Car loan delinquencies at lowest level since 1999


CLARKONOMICS: New data about late payments on car loans suggests some positive movement in the economy.

TransUnion reports 60-day late pays are at the lowest level they’ve been since tracking began in 1999. The delinquency rate is less than one-half of 1 percent. That means less than 1 out of every 200 people with car notes are delinquent on them. That’s fantastic news.

The whole reason we’re in so much trouble right now is because of excess borrowing, excess speculation and excess promising. It was way too easy to borrow money for way too long.

It got to the point that the average American took on debt of about $1.36 for every dollar earned at the peak of the trouble, which was about twice as much as the historical average. Today we are at a collective debt level of $1.14 for every dollar earned. So we’re going in the right direction, but there’s still more to be done.

I just find it very heartening that people are still getting better and better at handling their obligations, even in the midst of a sluggish job outlook and a recovery that doesn’t feel like a recovery.

The car loan delinquency numbers from TransUnion echo a decrease in delinquencies on home loans and credit cards, as well. Taken collectively, all are strong leading indicators of when the economy can truly recover.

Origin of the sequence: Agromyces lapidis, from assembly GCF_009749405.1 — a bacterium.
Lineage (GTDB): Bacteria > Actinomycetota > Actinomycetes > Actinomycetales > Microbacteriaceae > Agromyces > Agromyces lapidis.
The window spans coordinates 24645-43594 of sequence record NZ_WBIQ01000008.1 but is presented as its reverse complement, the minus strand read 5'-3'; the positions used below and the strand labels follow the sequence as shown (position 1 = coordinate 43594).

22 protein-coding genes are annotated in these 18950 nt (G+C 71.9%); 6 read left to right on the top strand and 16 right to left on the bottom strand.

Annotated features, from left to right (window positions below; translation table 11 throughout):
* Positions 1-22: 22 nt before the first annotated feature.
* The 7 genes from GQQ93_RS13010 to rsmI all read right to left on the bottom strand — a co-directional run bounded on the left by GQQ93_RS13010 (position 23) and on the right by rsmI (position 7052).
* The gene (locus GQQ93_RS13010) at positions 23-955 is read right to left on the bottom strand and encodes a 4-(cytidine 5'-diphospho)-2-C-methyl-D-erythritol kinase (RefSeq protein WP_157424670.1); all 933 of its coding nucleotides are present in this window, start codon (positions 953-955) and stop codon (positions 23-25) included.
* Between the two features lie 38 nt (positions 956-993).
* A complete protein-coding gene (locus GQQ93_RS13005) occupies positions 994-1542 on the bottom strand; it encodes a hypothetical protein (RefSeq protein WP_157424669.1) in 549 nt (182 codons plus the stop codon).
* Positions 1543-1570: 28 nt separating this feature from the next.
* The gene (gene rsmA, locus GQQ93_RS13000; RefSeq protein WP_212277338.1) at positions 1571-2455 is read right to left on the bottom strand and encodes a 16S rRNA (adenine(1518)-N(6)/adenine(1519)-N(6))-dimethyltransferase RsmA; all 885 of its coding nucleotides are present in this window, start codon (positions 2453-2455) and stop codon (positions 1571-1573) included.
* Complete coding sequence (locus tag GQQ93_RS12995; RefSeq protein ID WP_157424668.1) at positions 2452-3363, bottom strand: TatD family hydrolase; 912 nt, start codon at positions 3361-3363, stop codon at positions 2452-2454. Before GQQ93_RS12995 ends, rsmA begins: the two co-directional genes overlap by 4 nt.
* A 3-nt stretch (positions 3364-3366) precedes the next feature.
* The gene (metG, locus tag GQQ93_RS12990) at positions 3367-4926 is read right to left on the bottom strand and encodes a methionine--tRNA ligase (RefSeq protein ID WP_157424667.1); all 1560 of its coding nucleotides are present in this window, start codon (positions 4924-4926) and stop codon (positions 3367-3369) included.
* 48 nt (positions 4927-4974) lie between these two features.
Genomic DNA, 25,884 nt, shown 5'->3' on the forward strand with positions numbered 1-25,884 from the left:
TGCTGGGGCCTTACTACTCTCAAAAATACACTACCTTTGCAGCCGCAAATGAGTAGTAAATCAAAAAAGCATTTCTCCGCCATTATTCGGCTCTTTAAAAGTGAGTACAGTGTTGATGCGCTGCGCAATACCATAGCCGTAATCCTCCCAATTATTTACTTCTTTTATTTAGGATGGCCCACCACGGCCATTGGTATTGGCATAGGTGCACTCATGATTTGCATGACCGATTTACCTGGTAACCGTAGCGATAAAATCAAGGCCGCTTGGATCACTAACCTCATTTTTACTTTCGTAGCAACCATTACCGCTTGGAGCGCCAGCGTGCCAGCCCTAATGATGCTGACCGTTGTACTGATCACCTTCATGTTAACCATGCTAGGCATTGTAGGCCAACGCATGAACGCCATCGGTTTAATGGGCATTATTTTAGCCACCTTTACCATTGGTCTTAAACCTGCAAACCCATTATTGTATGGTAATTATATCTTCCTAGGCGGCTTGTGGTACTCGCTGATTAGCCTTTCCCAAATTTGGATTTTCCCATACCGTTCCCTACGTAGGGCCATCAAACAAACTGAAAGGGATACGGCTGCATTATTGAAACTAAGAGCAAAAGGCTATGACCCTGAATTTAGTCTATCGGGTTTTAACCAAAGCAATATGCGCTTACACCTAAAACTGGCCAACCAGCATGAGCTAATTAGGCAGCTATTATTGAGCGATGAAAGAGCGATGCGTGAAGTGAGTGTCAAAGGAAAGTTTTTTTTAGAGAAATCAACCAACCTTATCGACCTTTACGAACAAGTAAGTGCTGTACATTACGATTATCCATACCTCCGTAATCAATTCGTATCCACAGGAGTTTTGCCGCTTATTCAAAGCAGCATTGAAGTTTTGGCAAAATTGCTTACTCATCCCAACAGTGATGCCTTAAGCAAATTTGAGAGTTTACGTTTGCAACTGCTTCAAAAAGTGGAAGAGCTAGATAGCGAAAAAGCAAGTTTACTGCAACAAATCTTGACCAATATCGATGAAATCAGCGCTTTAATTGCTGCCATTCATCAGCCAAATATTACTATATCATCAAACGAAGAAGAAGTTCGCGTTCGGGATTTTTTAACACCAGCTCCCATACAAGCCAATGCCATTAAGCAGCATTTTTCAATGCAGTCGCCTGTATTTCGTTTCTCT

The things that got us into trouble were people essentially exhausting themselves financially with obligations.

Take the housing market: Real estate was highly speculative and that exhausted us. We built far too many housing units. Up to 10 million sat vacant before the market fell apart. Now you see headline after headline talking about housing as still being in the toilet. But that is not true in more and more places. There’s been no new building to speak of and natural population growth has started to soak up the existing excess.

On the issue of the government, people talk about bloated federal hiring. But really, state and local government employment was too large a percent of overall hiring activity in the United States. Yes, it’s rough if you’re the one facing the layoff now. Yet the reduction of headcount at state and local levels is a necessary part of the process of rebalancing the economy.

Mark this well, though: The hardest work is yet to be done. We’ve got to deal with the obligations of the federal government on the promises of Medicare and Medicaid, and Social Security to a lesser extent. We’re not really going to make any lasting progress until that trio is dealt with head-on.


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